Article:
- Medical conditions such as heart problems, diabetes, thyroid problems, etc
Symptoms of anxiety disorder
- Restlessness or unable to sleep
- Too much sleep
- A sudden feeling of panic and fear
- Digestive problems
- Cold, sweaty, or numb hands or feet
- Shortness of breath or chest pains
- Increased heart rate
- Sudden trembling
- Brain fog or dizziness
- Avoidance of situations that may cause fear
- Obsessions and compulsions
There is a long list of personality disorders that mental health professionals see. These disorders as separated by class.
- Class A: Odd or eccentric behavior- Odd behaviors or thought patterns make connecting with others around you difficult. You could have trust issues or a high degree of suspicion.
- Class B: Dramatic, emotional, or erratic behavior- Patterns of manipulating others without feeling bad. Impulsive destructive behaviors can hurt you or others. You lack empathy and have an extreme sense of self-importance.
- Class C: Anxious, fearful behavior- Helplessness, hopelessness, and the fear of not fitting in or being accepted. You might notice it is difficult to make simple decisions.
Causes of personality disorders
- Childhood trauma
- Changes in the brain
- Environment and Culture
Symptoms of personality disorder
- listed above (next to each class)
Psychotic Disorders are those mental health issues that cause someone to lose touch with reality. These are the disorders that can cause frequent hallucinations and delusions.
Causes of psychotic disorders
- Hereditary or environmental factors
- Stressful events
- Neurotransmitter dysfunction in the brain
- Organic brain illnesses include Parkinson’s disease, cancer syndromes (paraneoplastic), Huntington’s disease, etc.
- Forms of dementia like Alzheimer’s disease, epilepsy, and stroke
- Brain tumors
- Lack of sleep
- Drug usage
Symptoms of psychotic disorders
- Self-harming behavior
- Weight gain
- Delusions or hallucinations
- Suicide attempts or thoughts
- Too much or too little sleep
- Inability to concentrate, switching subjects rapidly
Note: While these are all common causes and symptoms, there is still not enough information about mental health to link directly to what contributes to each disorder. Also, you can experience only a few of each set of symptoms and still have the disorder, or you can experience them all and not have it.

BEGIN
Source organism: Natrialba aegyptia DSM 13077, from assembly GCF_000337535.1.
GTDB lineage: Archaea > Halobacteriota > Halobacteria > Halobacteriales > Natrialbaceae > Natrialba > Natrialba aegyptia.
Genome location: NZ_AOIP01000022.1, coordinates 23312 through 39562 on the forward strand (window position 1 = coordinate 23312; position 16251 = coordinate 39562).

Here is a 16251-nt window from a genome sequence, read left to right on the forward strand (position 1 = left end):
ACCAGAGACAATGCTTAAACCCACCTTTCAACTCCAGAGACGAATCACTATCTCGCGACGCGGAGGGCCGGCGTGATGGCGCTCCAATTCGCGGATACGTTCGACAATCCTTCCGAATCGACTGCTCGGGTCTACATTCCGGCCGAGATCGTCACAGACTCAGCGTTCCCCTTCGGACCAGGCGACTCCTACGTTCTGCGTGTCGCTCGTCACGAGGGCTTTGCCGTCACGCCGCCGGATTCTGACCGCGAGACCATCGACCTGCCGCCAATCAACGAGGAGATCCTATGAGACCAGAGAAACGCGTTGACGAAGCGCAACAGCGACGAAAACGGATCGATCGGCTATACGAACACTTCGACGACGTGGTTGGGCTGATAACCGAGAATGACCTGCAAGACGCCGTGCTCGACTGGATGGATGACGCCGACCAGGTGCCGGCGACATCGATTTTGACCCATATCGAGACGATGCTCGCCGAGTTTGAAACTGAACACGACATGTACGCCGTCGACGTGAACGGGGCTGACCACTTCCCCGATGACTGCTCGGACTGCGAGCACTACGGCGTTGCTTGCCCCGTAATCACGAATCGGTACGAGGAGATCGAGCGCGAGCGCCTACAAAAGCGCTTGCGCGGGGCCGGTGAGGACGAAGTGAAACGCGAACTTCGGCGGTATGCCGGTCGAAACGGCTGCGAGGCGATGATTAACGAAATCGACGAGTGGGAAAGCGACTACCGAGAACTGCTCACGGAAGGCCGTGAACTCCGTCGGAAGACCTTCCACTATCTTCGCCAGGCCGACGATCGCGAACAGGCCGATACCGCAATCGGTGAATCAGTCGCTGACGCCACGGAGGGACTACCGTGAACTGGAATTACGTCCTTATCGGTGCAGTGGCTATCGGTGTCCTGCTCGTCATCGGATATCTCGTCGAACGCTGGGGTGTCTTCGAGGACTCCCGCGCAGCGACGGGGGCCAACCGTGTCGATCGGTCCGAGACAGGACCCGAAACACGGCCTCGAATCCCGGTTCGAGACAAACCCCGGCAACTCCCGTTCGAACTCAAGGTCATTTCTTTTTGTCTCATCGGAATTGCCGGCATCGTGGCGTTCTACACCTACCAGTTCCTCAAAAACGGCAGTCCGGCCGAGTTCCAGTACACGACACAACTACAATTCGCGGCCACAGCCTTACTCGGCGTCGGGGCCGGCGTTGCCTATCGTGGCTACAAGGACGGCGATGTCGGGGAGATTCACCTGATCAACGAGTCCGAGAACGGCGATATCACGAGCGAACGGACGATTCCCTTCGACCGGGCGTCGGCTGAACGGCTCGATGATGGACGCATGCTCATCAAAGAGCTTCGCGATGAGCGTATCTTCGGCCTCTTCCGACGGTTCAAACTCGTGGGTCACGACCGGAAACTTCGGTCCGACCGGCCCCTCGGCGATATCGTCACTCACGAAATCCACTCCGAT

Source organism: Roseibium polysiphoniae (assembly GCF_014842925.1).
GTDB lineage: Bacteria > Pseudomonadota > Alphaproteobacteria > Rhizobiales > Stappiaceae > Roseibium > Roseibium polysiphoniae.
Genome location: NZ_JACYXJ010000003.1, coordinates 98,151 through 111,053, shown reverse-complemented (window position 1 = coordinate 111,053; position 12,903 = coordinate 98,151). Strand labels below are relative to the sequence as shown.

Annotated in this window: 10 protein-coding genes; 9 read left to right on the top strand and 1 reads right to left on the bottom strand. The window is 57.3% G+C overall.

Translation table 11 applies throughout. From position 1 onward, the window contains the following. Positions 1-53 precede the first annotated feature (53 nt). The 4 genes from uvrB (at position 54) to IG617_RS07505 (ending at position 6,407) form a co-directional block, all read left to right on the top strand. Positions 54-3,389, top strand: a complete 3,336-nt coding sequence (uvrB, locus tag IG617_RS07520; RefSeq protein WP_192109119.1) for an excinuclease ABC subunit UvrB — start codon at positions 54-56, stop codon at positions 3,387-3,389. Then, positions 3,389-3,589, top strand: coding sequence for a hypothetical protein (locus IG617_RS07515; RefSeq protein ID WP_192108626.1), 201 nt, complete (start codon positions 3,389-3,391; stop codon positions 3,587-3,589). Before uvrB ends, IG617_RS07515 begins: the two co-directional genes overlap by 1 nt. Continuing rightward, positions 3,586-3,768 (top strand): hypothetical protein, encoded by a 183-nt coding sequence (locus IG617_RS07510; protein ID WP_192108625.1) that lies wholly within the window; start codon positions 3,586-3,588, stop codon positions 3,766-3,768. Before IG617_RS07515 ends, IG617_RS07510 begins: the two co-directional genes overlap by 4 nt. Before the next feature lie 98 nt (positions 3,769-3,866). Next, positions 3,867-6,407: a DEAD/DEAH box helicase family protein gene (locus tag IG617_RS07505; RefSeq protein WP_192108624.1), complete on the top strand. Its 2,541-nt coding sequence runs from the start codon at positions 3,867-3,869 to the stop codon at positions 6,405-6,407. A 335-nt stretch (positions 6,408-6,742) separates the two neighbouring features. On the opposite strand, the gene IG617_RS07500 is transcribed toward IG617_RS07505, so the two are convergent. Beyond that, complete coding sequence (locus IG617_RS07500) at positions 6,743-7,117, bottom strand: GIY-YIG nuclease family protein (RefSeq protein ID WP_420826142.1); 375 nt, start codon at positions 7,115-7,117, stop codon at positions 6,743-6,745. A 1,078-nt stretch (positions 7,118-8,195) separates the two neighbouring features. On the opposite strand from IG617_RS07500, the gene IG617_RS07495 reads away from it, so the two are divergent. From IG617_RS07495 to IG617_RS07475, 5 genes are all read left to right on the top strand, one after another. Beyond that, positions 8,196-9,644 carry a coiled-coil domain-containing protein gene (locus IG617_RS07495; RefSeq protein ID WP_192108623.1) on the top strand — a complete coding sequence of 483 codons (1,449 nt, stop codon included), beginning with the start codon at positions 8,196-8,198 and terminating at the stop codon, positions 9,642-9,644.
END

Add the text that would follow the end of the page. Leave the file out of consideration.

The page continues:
What to Do When You Don’t Know What is Wrong
If you ask yourself, “what is wrong with me?” seeking help is the first thing you should do. Whether that help comes from your family, your primary care doctor, or a mental health professional, they have the tools to create a treatment regimen that can help.
Talk with a Mental Health Professional
We have taken great strides over the last few years to understand mental health and how to treat it. With the increased attention and research, and easy availability of telehealth, reaching out to a mental health professional couldn’t be easier.
These experts are trained in treating patients, helping them make sense of their feelings, and spending time problem solving to get to the bottom of their emotions by talking about what they struggle with the most.
Talk With Family and Friends
We often spend too much time in our heads; we tend to stop talking to those who know us the most. These people can be the most helpful and provide the answer we are looking for in one short conversation.
When you start feeling overwhelmed, find a person you trust and care about and clue them in on the bad things in life, the topics you struggle with, and never feel guilty about asking for help.
Often, a best friend asking what is wrong is the gateway to figuring things out. Take these opportunities to open up.
It can be beneficial to get advice from others who might see things differently than you do.
Spend Some Time Soul Searching
Sometimes the best treatment option is to spend time alone. Most people these days believe being by yourself can lead to further depression or sadness, but that simply isn’t true.
Sometimes being on your own can help you think clearer, do a wellness check-in with yourself, and allows you to figure things out that make sense on a personal and private level.
To live life to the fullest, you must be honest and comfortable with yourself in your mind and physical body.
How to Cope With Stress